UK Travel Agent Boycotts Qantas Over Mandatory Vaccine Policy

UK Travel Agent Boycotts Qantas Over Mandatory Vaccine Policy
A Qantas jet is seen at Sydney Airport in Sydney, on March 9, 2006. (Cameron Spencer/Getty Images)
Lily Zhou
A British travel agent said it is boycotting Australia’s Qantas Airways after its CEO said the airline is looking to make CCP (Chinese Communist Party) virus vaccination mandatory for passengers.
Travel agent Tradewinds issued a statement on Monday, saying the company would no longer offer Qantas flights to its customers.

The self-described relatively small independent tour operator based in the UK decided to take on Qantas because it feels that “bodily autonomy with regard to medical intervention is a personal choice and not something to be forced onto people by businesses.”

The statement said that while the company does not oppose vaccines, it does not agree that it is up to airlines to force them on people.

“Never before in the history of aviation has there been a requirement to have an injection before boarding a plane,” the statement reads.

“If Australia as a nation makes the decision to not allow entry to people without a vaccination then that is within their rights, and people can make an informed choice as to whether they wish to visit the country. But it is not up to an airline to enforce this upon customers.”

Tradewinds also wished to seek clarification from another travel giant Emirates, who code shares flights with Qantas.

Qantas chief executive officer Alan Joyce speaks during a press conference in Sydney on Feb. 23, 2017. (William West/AFP via Getty Images)
Qantas chief executive officer Alan Joyce speaks during a press conference in Sydney on Feb. 23, 2017. (William West/AFP via Getty Images)
Tradewinds’s statement came after Alan Joyce, the Irish boss of Qantas, said mandatory vaccination was a necessity.
“We are looking at changing our terms and conditions to say for international travellers that we will ask people to have the vaccination before they get on the aircraft,” Joyce told Australian network Nine’s “A Current Affair“ on Monday.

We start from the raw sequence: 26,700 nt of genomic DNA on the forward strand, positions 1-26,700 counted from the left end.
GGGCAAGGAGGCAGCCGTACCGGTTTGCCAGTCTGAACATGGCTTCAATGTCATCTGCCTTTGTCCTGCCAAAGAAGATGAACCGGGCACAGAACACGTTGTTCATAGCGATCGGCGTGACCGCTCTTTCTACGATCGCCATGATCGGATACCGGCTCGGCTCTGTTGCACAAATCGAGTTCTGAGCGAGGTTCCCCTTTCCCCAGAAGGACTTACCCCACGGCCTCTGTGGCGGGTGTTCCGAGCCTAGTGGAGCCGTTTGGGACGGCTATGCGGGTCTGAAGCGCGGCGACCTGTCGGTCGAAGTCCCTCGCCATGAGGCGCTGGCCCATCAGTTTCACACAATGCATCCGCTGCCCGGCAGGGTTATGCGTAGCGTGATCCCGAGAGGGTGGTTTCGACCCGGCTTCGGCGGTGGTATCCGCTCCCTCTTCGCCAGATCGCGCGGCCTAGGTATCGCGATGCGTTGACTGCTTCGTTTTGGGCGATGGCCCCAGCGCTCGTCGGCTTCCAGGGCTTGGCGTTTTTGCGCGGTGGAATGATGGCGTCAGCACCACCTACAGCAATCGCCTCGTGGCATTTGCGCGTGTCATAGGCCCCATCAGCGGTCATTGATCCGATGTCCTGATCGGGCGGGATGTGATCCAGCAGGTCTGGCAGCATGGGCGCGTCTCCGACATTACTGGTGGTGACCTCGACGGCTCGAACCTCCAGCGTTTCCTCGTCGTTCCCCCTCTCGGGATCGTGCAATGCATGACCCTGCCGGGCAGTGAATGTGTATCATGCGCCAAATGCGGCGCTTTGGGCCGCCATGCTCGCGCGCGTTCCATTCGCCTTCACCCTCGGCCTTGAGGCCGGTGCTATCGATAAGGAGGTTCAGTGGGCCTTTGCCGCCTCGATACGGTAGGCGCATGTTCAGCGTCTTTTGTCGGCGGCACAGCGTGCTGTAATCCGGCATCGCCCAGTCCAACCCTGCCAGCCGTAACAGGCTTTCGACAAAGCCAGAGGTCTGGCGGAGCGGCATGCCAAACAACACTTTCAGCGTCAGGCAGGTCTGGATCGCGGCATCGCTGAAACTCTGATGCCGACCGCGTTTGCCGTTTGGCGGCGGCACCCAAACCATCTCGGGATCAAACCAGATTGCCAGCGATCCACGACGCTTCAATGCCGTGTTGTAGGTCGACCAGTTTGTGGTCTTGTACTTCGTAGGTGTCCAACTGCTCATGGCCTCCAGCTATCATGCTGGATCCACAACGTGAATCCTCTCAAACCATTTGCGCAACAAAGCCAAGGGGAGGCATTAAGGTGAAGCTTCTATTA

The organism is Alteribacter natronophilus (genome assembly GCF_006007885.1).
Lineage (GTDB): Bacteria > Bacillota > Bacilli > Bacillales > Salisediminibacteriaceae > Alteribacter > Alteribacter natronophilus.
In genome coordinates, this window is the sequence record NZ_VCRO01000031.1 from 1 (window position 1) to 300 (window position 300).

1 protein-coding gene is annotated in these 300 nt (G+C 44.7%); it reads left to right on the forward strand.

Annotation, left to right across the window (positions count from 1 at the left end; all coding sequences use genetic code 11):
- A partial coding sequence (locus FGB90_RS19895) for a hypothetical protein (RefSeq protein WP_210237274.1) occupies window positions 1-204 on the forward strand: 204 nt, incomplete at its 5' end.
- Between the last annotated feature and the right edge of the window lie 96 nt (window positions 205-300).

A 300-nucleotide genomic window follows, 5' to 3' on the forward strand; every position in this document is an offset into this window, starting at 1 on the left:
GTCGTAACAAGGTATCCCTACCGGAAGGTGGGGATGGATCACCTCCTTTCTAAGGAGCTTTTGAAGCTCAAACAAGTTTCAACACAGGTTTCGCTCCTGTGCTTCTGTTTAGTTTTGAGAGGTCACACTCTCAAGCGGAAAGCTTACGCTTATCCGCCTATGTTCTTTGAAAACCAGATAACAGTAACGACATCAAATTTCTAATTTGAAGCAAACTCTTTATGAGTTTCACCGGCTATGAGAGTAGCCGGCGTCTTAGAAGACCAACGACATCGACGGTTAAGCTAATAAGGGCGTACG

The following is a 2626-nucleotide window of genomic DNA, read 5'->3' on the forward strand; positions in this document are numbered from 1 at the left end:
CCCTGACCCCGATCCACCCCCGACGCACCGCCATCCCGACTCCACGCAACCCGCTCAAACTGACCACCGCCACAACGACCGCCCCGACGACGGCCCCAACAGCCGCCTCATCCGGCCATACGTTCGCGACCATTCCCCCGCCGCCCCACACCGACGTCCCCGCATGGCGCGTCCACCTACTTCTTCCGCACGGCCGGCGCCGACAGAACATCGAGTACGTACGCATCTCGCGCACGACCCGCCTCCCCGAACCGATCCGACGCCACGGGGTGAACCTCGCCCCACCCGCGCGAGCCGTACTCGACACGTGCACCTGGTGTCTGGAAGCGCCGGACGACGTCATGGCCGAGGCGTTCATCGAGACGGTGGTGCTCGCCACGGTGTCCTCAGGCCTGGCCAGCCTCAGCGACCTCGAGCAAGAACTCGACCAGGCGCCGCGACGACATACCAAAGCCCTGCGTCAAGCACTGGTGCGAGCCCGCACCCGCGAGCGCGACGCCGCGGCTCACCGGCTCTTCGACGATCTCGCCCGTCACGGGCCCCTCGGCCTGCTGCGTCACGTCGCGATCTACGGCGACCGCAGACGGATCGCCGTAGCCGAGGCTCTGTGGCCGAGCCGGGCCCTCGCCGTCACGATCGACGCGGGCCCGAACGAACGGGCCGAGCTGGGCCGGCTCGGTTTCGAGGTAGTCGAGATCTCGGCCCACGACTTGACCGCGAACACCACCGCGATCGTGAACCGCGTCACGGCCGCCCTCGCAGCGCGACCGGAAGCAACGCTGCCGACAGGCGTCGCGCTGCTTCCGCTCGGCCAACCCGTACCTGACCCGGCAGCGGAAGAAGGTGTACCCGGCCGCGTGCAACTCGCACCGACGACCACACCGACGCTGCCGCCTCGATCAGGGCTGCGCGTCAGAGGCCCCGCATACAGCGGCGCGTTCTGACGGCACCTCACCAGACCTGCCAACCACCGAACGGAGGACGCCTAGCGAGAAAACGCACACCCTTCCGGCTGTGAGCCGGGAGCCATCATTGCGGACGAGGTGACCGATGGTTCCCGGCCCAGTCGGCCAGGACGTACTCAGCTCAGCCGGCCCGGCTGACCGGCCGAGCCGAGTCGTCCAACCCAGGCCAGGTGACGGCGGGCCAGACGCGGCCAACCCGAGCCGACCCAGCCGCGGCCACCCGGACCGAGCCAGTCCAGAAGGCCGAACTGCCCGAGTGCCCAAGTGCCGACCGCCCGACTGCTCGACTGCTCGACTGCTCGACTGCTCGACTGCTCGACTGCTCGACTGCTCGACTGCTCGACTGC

The Qantas Group CEO said that he had been talking to his “colleagues in other airlines around the globe” and the mandatory vaccination rule would be “a common theme across the board.”

He said that airlines and governments around the world had been working on the extensive technology and logistics required to implement an electronic “vaccination passport” that would certify what vaccines a traveller has and if it’s acceptable to the country the person is travelling to.

“The airlines and the governments are working on this as we speak,” Joyce said.

Australian Federal Labour MP Bill Shorten said the proposal was commonsense after Qantas lost AU$2 billion due to border restrictions caused by the pandemic.

“I would expect anyone coming into Australia is going to have to demonstrate to us that they are COVID safe,” he told Nine’s “Today“ show on Tuesday.

“Why wouldn’t they [Qantas] want to make sure,“ Shorten said. ”I would like to know the passenger next to me was vaccinated.”

Queensland Sen. Matt Canavan disagreed with the airline’s decision.

Instead, he thinks that travellers who don’t want to take the vaccine should be able to quarantine instead. The Australian reported Canavan’s comments on Nov. 26.

“I think we should make sure we have freedom here as well,” Canavan reportedly told Nine’s “Today” show. “We don’t want to force people to make medical decisions—that can be very dangerous.”

When asked by a reporter about Joyce’s comments, Federal Health Minister Greg Hunt said on Wednesday that it’s up to Qantas to “outline its policies” but that the government had not “made any decisions” about a vaccine passport.

Caden Pearson contributed to this report.